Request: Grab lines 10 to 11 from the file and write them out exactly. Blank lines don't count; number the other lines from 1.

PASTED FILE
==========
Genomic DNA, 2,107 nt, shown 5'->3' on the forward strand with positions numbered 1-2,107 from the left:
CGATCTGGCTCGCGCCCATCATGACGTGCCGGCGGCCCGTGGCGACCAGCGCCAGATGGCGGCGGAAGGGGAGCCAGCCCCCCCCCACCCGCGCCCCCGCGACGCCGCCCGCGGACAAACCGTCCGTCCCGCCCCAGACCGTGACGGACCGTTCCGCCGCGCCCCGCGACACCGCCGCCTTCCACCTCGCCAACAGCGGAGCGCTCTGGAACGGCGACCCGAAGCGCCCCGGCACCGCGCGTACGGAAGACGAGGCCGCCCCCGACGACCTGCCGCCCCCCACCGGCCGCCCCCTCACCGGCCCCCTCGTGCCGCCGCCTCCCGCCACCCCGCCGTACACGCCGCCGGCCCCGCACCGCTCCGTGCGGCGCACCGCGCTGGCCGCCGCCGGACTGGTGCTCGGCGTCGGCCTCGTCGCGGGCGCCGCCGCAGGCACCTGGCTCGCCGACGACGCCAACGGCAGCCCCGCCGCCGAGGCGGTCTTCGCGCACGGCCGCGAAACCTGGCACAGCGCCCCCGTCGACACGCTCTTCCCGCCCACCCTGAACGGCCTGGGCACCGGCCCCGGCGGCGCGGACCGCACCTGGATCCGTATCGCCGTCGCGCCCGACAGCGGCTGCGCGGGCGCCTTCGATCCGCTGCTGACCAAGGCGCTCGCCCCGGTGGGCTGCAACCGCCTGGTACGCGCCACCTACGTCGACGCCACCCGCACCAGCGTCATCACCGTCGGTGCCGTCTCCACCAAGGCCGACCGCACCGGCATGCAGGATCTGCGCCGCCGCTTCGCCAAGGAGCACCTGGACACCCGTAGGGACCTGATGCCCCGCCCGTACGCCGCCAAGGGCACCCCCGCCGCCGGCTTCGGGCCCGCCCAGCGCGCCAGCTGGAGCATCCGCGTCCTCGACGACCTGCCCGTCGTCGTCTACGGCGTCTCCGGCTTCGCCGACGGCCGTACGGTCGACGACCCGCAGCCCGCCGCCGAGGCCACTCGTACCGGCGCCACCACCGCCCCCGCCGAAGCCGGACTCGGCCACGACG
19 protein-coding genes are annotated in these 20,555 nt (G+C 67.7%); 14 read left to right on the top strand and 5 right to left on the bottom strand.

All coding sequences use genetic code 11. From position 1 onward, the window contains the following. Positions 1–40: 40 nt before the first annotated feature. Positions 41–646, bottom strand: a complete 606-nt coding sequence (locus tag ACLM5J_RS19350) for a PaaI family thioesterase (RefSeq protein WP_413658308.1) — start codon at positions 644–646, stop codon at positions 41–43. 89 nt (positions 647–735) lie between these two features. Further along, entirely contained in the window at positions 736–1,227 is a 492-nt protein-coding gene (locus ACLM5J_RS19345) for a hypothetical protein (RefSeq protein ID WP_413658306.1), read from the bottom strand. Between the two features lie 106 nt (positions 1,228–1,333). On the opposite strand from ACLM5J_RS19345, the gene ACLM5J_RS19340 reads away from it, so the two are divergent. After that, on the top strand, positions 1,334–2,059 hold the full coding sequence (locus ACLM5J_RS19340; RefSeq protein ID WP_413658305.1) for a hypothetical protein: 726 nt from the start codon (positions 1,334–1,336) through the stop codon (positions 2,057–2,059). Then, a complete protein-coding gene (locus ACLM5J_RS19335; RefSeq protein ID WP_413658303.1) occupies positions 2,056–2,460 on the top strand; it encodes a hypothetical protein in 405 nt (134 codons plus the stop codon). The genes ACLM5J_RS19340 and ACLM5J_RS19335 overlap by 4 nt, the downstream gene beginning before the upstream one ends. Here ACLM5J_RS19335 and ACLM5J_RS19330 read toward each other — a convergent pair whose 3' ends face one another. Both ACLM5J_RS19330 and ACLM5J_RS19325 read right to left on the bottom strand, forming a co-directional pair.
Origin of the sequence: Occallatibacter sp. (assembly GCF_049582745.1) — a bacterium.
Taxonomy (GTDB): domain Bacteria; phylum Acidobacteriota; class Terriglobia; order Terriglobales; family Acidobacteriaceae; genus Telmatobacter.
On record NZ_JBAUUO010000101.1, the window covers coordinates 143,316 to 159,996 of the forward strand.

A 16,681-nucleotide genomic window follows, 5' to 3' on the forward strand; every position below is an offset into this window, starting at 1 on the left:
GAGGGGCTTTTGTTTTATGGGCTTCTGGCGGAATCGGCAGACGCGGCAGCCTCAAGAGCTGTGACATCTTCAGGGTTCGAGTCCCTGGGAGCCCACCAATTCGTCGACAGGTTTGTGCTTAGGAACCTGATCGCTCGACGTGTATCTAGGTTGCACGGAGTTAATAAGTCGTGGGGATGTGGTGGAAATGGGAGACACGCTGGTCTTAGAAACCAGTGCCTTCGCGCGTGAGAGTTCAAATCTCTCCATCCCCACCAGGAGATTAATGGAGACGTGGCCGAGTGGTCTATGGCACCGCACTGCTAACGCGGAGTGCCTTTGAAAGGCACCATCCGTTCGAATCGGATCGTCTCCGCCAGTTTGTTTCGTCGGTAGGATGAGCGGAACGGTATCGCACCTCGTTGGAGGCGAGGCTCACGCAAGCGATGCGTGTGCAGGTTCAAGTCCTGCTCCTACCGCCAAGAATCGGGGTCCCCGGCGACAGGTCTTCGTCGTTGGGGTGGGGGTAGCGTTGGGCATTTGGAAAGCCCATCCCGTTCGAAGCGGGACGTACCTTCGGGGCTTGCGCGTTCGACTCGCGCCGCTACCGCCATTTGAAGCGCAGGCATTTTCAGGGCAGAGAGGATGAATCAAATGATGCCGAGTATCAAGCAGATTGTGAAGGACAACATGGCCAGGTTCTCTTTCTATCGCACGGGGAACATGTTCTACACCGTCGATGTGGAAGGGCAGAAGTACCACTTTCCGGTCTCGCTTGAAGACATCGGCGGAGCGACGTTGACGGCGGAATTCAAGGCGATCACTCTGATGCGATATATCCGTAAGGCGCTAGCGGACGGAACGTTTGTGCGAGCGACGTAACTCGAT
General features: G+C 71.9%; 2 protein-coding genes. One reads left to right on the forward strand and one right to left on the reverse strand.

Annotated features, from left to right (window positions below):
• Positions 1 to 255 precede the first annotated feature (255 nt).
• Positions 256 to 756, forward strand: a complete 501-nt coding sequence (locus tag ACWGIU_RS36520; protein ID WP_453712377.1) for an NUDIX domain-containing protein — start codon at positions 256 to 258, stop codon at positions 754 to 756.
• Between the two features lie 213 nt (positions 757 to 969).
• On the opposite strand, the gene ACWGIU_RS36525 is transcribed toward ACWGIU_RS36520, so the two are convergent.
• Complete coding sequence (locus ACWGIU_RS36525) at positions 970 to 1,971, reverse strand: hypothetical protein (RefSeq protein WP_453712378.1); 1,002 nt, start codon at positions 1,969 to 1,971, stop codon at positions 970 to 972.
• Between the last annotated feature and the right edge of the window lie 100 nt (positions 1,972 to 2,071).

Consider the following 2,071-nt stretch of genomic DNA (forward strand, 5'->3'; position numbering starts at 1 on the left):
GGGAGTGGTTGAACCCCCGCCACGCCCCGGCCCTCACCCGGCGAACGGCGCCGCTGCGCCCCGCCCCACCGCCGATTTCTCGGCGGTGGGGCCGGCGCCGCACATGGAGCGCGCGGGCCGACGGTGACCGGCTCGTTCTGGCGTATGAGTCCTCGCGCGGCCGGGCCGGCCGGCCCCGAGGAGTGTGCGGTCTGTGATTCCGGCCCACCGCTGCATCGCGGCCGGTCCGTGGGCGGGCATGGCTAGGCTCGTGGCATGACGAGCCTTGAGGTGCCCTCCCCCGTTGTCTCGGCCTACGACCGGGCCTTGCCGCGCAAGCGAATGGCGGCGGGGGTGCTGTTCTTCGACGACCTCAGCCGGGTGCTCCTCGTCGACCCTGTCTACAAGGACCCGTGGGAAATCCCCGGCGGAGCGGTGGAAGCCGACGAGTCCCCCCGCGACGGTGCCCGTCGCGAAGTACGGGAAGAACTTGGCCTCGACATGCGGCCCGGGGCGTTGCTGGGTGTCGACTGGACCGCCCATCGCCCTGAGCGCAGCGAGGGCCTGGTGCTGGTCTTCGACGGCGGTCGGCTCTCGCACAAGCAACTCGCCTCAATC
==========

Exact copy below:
General features: G+C 71.9%; 2 protein-coding genes. One reads left to right on the forward strand and one right to left on the reverse strand.

Annotated features, from left to right (window positions below):